Putin: Russian troops pulled from border


Russian President Vladimir Putin said Wednesday that he had withdrawn troops from the border with Ukraine and called on pro-Russian separatists in Eastern Ukraine to delay a referendum on autonomy.

Putin’s comments, made during a meeting with Swiss President Didier Burkhalter, could signal a desire by Moscow to deescalate tensions in Ukraine, amid threats of broad sectoral sanctions from the United States and Europe.

“We’re always being told that our forces on the Ukrainian border are a concern. We have withdrawn them. Today they are not on the Ukrainian border, they are in places where they conduct their regular tasks on training grounds,” Putin said, according to Reuters.

An estimated 40,000 Russian troops had amassed across the border from Ukraine, stoking fears throughout Europe that Moscow could stage an invasion. The U.S. and NATO repeatedly called on Russia to end the troop exercises, saying they were destabilizing to the region.

Putin also called Ukraine’s upcoming May 25 presidential elections a move "in the right direction.” He called on pro-Russian separatists to hold off on a May 11 autonomy referendum that has been denounced by the government in Kiev.

Separatist leaders said they would consider Putin's request at an assembly meeting on Thursday.

“Tomorrow we will discuss that at the people’s assembly,” Denis Pushilin, a leader of the separatist movement, told the wire service. “We have the utmost respect for President Putin. If he considers that necessary, we will of course discuss it.”

The moves come amid complaints from President Obama and other world leaders that Russia has done little to implement an agreement struck last month in Geneva to deescalate the crisis. That agreement called on Kiev to provide amnesty for pro-Russian militias that have seized government buildings in Eastern Ukraine, in exchange for Moscow pulling troops back and beginning direct talks.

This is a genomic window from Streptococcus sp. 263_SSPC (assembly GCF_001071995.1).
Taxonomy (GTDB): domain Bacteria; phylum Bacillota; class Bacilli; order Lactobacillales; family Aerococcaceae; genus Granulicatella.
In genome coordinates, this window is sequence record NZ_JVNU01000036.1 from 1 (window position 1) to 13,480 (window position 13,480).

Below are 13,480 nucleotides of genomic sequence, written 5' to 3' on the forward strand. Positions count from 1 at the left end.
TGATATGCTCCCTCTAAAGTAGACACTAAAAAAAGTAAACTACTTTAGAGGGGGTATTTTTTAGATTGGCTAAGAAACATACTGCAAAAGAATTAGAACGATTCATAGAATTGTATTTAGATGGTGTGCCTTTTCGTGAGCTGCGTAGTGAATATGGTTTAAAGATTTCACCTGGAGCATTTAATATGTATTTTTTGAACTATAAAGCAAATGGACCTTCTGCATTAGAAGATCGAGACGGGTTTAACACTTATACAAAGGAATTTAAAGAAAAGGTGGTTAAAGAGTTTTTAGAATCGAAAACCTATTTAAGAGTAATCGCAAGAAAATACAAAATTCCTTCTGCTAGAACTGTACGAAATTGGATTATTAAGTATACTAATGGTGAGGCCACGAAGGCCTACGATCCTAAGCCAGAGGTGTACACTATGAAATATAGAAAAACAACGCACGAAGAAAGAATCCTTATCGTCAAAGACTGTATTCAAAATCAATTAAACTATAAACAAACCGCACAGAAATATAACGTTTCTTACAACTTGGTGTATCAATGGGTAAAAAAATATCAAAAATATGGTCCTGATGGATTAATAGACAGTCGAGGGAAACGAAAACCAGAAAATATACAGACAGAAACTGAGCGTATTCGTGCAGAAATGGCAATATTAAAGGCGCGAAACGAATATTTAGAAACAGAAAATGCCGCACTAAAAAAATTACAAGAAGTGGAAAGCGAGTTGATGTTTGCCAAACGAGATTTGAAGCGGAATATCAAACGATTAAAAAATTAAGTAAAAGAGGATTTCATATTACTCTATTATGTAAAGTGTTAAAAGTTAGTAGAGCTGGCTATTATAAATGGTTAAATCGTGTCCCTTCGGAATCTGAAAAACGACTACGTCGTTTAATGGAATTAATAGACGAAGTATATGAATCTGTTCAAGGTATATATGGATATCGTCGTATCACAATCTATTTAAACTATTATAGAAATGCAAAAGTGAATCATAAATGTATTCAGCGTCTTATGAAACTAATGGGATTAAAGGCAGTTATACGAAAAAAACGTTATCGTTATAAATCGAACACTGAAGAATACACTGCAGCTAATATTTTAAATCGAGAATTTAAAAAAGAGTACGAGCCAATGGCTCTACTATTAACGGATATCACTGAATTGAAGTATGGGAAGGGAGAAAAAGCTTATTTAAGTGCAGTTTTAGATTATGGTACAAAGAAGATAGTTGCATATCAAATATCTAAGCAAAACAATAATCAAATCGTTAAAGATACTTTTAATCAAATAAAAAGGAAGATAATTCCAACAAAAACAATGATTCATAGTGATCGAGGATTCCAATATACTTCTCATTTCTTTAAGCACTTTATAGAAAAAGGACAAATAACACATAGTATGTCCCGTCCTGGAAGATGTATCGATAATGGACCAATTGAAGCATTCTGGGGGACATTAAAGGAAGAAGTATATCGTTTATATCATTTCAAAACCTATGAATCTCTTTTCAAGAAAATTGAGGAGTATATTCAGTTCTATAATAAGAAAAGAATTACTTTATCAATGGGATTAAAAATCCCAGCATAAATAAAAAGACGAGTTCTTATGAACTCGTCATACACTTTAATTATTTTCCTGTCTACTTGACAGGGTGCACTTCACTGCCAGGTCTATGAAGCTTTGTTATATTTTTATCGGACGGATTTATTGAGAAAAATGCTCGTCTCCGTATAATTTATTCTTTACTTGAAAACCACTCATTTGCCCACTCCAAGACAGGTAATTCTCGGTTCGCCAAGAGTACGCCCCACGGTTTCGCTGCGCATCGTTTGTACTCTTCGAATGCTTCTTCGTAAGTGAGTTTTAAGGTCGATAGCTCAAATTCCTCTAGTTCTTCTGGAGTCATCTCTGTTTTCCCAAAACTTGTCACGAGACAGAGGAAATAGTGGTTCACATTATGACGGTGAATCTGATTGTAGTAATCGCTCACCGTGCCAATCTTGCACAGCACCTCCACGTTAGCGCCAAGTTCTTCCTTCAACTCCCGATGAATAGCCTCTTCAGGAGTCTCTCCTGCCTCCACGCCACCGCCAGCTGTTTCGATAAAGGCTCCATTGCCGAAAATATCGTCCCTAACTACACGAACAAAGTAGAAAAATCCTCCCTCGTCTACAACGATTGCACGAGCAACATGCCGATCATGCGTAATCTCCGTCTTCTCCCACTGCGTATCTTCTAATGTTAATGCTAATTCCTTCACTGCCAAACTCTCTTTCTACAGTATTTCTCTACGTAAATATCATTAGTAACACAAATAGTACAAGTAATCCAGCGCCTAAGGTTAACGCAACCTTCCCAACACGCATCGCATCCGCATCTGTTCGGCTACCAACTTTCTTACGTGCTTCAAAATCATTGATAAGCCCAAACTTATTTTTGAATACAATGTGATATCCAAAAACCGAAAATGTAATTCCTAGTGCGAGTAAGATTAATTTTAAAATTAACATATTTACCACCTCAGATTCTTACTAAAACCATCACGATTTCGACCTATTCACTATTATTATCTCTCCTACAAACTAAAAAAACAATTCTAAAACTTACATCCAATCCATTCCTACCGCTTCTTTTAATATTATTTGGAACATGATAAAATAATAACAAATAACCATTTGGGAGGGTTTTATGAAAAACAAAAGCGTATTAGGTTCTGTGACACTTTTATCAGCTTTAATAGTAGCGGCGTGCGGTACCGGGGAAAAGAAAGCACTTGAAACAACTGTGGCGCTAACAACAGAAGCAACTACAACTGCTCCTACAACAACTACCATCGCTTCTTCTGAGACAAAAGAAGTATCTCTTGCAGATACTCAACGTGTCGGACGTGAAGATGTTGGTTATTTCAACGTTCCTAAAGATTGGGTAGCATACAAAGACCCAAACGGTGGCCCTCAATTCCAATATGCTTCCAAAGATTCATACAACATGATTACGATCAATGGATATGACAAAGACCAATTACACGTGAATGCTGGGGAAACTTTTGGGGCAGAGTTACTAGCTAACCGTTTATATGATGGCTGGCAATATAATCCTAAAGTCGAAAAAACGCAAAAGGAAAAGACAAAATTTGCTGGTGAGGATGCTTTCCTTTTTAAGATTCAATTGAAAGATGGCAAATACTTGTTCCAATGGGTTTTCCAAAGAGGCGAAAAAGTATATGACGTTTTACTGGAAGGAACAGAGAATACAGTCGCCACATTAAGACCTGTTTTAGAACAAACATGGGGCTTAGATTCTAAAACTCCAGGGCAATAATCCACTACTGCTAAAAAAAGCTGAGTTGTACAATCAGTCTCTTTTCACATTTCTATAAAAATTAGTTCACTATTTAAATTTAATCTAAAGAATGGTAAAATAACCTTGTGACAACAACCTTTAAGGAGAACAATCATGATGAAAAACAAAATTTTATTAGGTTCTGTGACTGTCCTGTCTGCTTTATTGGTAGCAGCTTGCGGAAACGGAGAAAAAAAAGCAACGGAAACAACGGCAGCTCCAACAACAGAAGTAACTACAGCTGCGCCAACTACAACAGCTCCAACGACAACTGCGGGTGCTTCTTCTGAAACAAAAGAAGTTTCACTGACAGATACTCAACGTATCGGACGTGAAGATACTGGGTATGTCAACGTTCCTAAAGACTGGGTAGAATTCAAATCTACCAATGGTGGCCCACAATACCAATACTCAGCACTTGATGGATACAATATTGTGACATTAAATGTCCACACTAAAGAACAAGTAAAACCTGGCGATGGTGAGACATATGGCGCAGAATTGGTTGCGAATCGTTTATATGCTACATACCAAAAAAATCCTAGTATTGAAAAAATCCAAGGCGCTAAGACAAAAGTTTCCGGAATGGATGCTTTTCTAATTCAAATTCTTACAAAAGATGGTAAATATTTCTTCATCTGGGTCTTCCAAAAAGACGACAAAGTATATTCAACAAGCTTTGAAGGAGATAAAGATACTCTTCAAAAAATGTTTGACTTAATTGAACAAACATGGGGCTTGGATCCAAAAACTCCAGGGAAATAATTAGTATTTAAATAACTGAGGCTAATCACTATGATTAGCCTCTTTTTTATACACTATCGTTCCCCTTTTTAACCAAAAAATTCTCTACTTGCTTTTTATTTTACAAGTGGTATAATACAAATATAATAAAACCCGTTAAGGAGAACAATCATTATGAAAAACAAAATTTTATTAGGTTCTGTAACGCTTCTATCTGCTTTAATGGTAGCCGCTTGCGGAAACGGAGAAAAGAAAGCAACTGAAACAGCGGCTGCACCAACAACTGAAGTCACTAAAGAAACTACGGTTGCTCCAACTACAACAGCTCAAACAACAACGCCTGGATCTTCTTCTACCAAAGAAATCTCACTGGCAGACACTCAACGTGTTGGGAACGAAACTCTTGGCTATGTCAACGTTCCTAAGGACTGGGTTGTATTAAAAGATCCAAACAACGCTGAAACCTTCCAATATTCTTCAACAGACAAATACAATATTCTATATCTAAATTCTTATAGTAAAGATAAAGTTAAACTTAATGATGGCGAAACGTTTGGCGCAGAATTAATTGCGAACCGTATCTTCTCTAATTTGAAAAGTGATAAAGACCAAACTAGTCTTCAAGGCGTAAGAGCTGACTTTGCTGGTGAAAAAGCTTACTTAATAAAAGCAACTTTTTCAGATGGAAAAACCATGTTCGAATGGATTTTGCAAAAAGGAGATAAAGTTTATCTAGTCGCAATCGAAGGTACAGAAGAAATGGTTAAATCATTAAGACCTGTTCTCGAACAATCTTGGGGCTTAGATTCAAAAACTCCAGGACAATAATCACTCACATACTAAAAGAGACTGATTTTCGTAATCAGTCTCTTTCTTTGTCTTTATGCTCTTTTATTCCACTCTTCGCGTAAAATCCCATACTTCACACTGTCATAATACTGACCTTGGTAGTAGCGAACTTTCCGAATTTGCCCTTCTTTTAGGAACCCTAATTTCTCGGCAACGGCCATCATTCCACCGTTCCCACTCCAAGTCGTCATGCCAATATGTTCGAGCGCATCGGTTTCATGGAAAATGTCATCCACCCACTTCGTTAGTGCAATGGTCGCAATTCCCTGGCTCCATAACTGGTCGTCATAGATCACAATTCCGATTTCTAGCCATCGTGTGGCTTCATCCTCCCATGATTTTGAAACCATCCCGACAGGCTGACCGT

"The Ukrainian government in Kiev has followed through on the commitments that it made in Geneva," Obama said Friday during a joint press conference with German Chancellor Angela Merkel. "We need Russians to do the same."

On Tuesday, White House press secretary Jay Carney said Moscow's credibility was "seriously in question" and again threatened to impose greater economic penalties against Russia.

"We are prepared, as the president said in the Rose Garden last week with Chancellor Merkel, to increase those costs through the imposition of more severe sanctions should Russia continue to pursue a path of destabilization and engage in an effort to undermine the free and fair presidential elections that will take place in Ukraine on May 25," Carney said.

The Russian stock market jumped almost 6 percent on Wednesday after Putin's comments, according to CNBC.

Putin's moves could also provide more political leeway for Obama, who is facing increased pressure from Capitol Hill to impose additional sanctions on Russia.

“I see the Russians doing everything they can to disrupt those elections,” Senate Foreign Relations Committee Chairman Bob Mendendez (D-N.J.) said. “It seems to me that there needs to be a consequence up front.”

“It would be my hope that we would do something more robust” than current sanctions, said ranking member Bob Corker (R-Tenn.).

But despite the encouraging signs, Putin reiterated that he believed Ukraine should implement constitutional reform granting ethnic Russian regions more autonomy before a national vote. He also called on the Ukrainian military to halt its crackdown efforts against separatists.